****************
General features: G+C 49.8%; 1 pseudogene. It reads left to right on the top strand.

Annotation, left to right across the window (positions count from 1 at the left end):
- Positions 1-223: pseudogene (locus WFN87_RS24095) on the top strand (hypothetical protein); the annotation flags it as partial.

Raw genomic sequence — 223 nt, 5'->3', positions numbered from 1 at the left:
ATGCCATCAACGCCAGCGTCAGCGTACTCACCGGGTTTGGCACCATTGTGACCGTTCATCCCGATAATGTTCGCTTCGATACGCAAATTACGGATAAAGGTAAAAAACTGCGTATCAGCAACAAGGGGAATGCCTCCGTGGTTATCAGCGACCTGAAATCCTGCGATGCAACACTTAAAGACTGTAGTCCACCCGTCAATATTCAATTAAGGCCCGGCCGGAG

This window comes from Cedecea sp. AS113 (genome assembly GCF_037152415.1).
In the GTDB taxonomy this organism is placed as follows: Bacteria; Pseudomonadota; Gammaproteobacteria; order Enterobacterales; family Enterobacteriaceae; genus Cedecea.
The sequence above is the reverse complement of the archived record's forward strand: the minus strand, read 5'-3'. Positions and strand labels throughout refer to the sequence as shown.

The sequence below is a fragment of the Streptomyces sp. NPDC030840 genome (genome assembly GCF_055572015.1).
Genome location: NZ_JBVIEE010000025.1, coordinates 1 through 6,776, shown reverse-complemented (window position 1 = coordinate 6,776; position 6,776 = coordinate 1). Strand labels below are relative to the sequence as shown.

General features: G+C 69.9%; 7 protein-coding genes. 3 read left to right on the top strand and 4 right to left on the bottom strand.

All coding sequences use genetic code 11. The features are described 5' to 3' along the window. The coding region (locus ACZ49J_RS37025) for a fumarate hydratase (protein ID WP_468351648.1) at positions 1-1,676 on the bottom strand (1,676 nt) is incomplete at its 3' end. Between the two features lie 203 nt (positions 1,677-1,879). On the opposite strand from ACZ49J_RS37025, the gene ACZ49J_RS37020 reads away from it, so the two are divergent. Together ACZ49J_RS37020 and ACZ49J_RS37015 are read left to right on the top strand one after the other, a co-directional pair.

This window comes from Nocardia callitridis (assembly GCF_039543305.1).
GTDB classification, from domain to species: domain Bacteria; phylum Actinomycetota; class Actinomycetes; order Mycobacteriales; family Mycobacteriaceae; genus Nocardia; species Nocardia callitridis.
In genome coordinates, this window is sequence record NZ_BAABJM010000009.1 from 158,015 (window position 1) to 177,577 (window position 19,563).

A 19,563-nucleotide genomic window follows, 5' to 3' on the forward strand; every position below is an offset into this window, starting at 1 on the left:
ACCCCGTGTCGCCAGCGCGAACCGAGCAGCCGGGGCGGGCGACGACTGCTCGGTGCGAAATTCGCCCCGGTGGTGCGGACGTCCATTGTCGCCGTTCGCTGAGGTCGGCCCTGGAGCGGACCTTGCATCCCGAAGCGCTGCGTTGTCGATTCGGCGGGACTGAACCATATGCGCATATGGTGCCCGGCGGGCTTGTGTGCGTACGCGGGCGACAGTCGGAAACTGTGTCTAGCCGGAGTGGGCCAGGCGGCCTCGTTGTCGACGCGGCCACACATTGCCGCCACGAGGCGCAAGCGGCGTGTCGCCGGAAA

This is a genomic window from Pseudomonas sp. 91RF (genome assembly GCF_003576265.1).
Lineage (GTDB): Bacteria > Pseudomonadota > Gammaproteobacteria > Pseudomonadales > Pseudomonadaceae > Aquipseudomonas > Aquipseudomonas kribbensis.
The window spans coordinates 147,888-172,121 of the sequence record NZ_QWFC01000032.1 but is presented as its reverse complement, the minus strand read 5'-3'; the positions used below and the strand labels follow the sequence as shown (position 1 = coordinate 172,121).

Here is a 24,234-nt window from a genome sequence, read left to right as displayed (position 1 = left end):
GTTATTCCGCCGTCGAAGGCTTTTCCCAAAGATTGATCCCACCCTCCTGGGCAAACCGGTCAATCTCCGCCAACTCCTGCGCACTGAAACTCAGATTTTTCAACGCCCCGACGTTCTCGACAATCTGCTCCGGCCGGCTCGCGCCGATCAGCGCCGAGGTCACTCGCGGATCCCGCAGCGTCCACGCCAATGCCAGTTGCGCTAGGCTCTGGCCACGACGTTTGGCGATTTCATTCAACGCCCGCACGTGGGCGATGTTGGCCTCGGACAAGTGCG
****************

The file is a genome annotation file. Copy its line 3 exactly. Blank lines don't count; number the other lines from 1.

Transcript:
- Positions 1-223: pseudogene (locus WFN87_RS24095) on the top strand (hypothetical protein); the annotation flags it as partial.